Madison Blues

Madison Blues

Park Service offers living history exhibit on War of 1812.

Washington, D.C. was burning, the 63-year-old President James Madison fled for Northern Virginia, the British navy was capable of striking Baltimore or Annapolis. It’s safe to say that the War of 1812 was an anxious time for American civilians.

“It must have been extremely stressful, not knowing where the next threat was going to come from,” said Rod Sauter, a park ranger at C&O Canal National Historical Park.

When it was said and done, the War of 1812 gave America a new sense of patriotism, not to mention its National Anthem. But it’s a good deal harder to find a War of 1812 expert than, say, a Civil War buff. For those who would like to learn more about this crucial part of America’s story, the National Park Service and Fort McHenry Guard will present ranger talks and living history demonstrations by Great Falls Tavern on Saturday, Aug. 28.

“It was very chaotic then. … The nation was still very politically divided over the war,” said Sauter. “This is still a young nation, not very far removed from … the Sons of Liberty. Their fathers and grandfathers had fought in the War for Independence.”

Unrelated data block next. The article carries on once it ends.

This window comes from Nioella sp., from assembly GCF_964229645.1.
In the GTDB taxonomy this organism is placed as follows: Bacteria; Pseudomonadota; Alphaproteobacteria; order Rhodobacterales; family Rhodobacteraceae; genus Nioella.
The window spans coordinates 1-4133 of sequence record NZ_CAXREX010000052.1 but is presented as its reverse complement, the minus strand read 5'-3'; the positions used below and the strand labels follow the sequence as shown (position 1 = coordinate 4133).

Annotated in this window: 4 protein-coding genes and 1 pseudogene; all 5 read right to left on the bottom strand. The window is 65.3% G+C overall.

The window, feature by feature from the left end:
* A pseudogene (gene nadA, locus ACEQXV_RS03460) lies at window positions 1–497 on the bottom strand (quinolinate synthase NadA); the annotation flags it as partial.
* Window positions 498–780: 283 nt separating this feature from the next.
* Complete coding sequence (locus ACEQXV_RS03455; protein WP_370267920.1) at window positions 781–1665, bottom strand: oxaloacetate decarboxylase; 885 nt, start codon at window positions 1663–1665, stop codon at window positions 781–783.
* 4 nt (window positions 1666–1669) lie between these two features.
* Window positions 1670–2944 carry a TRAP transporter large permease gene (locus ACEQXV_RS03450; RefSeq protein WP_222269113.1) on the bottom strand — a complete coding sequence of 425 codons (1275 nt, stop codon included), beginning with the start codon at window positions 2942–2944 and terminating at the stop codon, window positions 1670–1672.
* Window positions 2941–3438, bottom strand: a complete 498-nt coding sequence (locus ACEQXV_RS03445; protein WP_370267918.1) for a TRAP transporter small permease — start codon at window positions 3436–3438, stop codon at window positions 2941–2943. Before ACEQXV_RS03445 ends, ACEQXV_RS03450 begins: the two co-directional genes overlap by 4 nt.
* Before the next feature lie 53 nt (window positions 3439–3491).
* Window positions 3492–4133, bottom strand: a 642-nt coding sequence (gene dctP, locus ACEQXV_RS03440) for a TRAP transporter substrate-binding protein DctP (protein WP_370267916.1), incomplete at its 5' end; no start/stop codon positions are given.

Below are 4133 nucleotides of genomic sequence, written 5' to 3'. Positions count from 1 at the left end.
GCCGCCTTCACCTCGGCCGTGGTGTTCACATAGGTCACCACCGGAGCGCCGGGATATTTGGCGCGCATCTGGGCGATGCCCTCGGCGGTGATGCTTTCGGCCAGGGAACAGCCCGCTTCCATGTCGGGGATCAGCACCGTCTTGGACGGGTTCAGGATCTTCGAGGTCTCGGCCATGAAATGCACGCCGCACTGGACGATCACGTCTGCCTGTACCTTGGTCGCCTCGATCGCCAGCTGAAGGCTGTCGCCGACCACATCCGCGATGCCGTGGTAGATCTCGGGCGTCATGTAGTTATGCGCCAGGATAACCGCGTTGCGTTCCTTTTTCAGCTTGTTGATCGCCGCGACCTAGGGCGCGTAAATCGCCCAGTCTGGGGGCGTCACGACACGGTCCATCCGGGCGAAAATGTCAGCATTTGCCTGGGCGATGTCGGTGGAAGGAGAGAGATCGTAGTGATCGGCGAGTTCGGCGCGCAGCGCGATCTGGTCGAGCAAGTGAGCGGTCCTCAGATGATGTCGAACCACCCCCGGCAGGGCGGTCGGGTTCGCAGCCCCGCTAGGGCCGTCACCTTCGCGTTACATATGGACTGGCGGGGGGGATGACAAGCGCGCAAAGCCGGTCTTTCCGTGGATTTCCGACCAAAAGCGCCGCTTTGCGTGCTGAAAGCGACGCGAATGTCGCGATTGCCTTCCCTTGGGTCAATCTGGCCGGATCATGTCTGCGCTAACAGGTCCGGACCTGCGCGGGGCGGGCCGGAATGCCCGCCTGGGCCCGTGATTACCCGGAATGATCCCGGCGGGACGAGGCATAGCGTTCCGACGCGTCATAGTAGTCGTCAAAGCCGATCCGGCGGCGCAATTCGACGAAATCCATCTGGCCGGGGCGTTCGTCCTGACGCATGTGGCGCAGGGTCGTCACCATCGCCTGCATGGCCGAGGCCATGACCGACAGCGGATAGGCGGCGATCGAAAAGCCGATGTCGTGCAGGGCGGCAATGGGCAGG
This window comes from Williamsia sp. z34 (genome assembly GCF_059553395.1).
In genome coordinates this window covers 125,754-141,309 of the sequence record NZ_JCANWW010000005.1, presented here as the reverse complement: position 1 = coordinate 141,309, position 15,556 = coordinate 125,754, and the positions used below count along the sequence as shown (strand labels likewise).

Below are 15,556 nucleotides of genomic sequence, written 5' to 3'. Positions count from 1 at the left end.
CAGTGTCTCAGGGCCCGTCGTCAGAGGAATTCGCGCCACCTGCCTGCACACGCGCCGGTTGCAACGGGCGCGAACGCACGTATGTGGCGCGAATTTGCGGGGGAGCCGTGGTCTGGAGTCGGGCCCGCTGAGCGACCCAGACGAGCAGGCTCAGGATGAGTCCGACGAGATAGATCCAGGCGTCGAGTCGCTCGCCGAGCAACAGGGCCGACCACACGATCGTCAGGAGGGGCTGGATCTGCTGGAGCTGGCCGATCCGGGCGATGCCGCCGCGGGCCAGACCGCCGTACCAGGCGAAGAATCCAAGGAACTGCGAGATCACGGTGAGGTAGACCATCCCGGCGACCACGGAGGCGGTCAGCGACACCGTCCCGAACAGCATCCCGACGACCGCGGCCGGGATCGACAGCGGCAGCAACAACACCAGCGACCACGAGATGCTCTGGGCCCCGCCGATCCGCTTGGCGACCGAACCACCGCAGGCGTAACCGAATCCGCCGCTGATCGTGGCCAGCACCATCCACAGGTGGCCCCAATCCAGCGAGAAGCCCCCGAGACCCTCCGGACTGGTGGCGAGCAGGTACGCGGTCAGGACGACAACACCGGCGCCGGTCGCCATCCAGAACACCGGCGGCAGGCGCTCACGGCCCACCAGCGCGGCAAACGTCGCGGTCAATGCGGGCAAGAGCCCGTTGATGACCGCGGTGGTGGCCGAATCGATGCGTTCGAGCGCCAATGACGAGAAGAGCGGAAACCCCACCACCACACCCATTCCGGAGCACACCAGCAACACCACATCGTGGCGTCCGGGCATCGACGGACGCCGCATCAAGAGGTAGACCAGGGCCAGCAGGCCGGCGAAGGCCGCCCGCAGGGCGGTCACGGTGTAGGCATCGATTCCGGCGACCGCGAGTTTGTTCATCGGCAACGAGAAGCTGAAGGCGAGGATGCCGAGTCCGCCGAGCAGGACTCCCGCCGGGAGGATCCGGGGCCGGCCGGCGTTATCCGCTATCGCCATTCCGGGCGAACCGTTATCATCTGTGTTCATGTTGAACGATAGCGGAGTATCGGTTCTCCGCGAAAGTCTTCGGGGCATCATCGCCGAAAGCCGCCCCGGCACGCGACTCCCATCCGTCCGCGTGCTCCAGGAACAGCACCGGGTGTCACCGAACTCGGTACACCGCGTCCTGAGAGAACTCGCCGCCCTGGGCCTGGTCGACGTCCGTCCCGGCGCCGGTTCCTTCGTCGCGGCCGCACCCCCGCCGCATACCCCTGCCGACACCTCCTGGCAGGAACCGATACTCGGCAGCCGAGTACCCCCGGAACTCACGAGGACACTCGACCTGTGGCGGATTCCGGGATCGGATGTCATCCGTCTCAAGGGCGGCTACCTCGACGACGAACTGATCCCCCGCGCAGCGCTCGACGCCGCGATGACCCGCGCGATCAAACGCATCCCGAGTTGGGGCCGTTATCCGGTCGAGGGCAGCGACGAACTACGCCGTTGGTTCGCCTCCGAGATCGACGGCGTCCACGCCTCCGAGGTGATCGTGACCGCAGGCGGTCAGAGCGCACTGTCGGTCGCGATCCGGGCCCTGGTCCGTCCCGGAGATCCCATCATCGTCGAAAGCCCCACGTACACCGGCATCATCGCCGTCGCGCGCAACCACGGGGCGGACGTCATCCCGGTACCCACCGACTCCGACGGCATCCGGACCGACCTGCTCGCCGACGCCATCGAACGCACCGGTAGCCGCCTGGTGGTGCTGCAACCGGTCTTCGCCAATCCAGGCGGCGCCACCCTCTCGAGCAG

British ground troops advanced almost unresisted to Washington, D.C. after defeating American troops at the Battle of Bladensburg. Madison and his cabinet fled the city on Aug. 24, 1814. One day later, British troops torched the presidential mansion and the buildings housing the U.S. Senate and House of Representatives.

“The preparation for the defense of Washington was pretty atrocious, to put it bluntly,” Sauter said.

Montgomery County featured prominently in Madison’s flight, and was even the nation’s capital for one day. From the Virginia side of the Potomac, Madison crossed into Maryland at Conrad’s Ferry, just above Great Falls in an attempt to join American troops at Montgomery Courthouse, which still stands in present-day Rockville.

Madison and his staff reconvened in Brookeville, just above Olney on Georgia Avenue, where they conducted the business of the nation’s government.

Just four months after the chaos in Washington, D.C, the Treaty of Ghent ended the war, although the Battle of New Orleans followed two weeks after the treaty was signed. The battle was a triumph for America, in particular for Gen. Andrew Jackson, who commanded the U.S. troops.

“What started out being a great division did ultimately lead to greater national unity and sense of identity,” Sauter said.